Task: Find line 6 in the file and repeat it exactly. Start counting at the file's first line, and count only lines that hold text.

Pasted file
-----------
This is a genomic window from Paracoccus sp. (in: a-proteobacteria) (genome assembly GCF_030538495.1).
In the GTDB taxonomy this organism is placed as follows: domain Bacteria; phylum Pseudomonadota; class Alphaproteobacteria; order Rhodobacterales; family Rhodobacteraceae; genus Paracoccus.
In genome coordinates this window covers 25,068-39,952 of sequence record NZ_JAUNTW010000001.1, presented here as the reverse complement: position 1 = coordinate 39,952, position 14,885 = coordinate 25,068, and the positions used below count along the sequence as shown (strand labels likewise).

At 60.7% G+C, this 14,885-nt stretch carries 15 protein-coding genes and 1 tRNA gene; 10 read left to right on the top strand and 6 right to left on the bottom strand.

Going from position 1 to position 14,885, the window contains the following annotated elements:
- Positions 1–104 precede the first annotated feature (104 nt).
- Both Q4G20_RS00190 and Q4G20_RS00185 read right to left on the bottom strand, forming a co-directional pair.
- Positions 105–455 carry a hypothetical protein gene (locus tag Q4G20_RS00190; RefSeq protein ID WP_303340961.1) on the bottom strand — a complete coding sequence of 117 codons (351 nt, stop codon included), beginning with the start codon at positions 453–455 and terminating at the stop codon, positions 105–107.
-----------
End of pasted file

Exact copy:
- Positions 1–104 precede the first annotated feature (104 nt).